As a preface to this excerpt, kindly permit me to note that at my “day job” of beer director for Pints&union in New Albany, I’m now stocking six stylistically different non-alcoholic beers.


Because our guests want these options, the six brands sell briskly and this is the way pub life ought to be. There should be something for everyone, within reason.

I’m fascinated by the explosion of non-alcoholic beer choices, and to be honest, how good they taste. This wasn’t always the case, and it attests to changing times in a positive way I can get behind even if I remain a beer drinker with the alcohol.

These thoughts by a California wine writer provide another angle to the non-alcholic discussion. In short, the industry has transcended “mocktails” as surely as it has “near beer.”

Stop calling them ‘mocktails’, by Jess Lander (SF Chronicle)

When I was covering the opening of the Haven, a new cocktail bar in downtown Napa, I asked if the program included any mocktails. Then I was politely corrected: “We prefer the term alcohol-free,” the subject said.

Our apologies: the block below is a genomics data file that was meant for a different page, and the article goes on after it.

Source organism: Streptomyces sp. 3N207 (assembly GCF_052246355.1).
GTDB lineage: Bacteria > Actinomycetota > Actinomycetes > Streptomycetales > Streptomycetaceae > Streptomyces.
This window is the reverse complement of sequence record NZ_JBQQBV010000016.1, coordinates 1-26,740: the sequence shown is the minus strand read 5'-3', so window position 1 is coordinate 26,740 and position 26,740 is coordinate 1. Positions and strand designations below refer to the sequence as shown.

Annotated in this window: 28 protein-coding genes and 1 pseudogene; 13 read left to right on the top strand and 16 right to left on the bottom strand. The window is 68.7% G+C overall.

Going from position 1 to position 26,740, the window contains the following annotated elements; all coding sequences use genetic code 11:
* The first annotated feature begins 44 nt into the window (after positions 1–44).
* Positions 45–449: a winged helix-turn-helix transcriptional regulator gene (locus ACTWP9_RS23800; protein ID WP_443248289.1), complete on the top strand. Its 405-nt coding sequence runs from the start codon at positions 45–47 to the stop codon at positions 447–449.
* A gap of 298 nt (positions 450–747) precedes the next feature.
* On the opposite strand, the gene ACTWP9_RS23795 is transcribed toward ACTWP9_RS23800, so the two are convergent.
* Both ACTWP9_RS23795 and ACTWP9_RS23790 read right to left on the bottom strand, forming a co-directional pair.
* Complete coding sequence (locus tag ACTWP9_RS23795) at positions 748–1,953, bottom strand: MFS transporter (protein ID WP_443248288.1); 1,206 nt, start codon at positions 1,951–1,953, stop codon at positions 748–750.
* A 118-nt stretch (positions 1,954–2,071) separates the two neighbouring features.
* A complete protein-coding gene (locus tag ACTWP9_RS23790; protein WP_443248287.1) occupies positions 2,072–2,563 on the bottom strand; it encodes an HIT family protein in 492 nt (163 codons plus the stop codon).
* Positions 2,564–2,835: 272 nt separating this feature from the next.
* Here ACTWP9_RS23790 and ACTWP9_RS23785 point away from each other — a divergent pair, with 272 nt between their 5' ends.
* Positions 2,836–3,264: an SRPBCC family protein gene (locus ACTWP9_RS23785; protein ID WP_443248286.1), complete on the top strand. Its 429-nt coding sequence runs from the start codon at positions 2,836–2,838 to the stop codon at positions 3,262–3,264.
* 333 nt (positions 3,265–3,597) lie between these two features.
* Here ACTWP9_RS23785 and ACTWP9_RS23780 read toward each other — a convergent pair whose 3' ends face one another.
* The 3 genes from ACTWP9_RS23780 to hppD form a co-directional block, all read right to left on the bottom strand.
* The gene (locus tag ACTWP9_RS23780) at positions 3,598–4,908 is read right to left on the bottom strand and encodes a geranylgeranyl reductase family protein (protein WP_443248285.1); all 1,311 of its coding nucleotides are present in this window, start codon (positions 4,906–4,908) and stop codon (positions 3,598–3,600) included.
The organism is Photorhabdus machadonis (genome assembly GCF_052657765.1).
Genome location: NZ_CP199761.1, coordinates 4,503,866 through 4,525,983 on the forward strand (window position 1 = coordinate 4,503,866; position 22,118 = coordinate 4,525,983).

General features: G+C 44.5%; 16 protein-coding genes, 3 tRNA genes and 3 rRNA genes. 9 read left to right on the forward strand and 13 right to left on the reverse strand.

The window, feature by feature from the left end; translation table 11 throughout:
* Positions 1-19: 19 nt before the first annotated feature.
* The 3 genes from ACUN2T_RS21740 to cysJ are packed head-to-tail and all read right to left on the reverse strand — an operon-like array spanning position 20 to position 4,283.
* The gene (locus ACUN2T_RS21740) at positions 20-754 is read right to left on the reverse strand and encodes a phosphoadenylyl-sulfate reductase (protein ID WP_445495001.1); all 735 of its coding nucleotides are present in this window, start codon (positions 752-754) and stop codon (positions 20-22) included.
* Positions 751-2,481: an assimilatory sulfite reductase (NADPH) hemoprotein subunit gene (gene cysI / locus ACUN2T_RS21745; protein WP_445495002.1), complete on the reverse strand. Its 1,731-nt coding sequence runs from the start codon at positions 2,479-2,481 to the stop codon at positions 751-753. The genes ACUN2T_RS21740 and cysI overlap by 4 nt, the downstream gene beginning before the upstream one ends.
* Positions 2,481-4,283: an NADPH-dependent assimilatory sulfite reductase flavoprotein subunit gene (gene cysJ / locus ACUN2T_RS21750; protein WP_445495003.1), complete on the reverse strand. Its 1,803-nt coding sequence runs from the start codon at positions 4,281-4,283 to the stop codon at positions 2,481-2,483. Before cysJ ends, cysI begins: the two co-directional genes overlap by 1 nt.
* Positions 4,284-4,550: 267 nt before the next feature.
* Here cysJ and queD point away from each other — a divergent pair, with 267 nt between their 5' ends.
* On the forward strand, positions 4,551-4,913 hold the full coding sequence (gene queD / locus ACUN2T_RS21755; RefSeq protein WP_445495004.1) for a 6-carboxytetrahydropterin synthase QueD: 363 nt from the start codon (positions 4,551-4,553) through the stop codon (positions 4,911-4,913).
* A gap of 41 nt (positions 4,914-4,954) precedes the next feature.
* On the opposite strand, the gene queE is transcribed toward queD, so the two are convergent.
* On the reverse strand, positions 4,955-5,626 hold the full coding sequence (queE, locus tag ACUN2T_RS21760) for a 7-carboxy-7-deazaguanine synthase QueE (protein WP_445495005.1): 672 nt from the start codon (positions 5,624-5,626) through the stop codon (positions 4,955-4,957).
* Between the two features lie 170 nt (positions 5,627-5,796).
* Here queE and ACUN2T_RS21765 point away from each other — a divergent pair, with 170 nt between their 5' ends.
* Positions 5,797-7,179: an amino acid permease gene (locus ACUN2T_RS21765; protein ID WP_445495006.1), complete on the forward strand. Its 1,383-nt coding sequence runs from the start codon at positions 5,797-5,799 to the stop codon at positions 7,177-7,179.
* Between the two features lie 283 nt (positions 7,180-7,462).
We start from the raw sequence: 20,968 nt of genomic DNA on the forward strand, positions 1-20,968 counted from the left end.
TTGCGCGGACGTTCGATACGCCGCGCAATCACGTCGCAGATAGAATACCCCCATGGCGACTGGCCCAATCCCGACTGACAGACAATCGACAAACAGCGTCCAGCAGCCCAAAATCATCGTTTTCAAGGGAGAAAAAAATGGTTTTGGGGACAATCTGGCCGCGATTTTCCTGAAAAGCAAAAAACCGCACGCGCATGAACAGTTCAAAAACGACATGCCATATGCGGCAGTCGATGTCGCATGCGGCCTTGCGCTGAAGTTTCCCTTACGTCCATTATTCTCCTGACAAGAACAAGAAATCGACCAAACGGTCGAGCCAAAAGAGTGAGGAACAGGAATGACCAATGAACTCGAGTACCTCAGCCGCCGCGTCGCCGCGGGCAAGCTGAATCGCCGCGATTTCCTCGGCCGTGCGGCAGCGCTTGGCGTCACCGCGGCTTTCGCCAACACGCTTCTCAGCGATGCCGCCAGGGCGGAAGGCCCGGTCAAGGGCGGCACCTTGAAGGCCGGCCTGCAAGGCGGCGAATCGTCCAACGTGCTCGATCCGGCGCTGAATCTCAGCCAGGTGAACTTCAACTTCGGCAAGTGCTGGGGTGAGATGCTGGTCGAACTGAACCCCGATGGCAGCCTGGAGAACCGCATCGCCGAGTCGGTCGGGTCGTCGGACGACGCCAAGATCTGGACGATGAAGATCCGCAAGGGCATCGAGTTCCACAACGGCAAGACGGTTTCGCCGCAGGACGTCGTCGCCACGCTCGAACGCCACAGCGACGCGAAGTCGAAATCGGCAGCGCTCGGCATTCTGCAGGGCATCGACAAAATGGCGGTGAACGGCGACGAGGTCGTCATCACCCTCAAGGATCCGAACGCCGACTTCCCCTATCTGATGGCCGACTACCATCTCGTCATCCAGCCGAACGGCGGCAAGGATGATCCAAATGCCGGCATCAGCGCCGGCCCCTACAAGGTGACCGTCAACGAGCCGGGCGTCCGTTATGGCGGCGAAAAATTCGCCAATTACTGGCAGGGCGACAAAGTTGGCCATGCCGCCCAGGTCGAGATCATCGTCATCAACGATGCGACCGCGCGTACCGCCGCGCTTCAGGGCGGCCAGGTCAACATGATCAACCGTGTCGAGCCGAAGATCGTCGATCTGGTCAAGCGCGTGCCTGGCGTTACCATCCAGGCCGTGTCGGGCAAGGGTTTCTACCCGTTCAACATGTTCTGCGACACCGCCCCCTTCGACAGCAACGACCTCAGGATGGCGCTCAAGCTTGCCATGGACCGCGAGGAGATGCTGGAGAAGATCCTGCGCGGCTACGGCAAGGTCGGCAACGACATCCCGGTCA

She then referred me to Josh Harris, the co-founder of acclaimed San Francisco bar Trick Dog, who turned her off from the use of “mocktail.” Trick Dog was one of the first Bay Area bars to incorporate a robust program of non-alcoholic drinks into its menu when it opened in 2013.

“By definition, ‘mock’ is kind of a dirty word,” said Harris, who has been sober for 19 years. “I think it sort of trivializes what is in some cases a really significant thing, which is choosing to not drink alcohol for whatever reason, for any amount of time.”

People often feel insecure, get mocked or “othered” at bars when they ask for a non-alcoholic option, he continued, which may, in turn, cause them to order an alcoholic beverage after all. “For some people, it’s high stakes,” he said, “and if you’re in a situation that makes you feel self-conscious, then you may abandon what it was you were planning — to have something without alcohol.”

It couldn’t be a better time for the beverage industry to move on from “mocktail.” This landscape has evolved dramatically since Trick Dog’s early days, and non-alcoholic drinks are as sophisticated and in-demand as ever, powered by the growing sober curious and wellness movements. There are dedicated non-alcoholic retailers and bars, while traditional bars are utilizing high-end ingredients and complex techniques, like milk clarification, in their alcohol-free creations…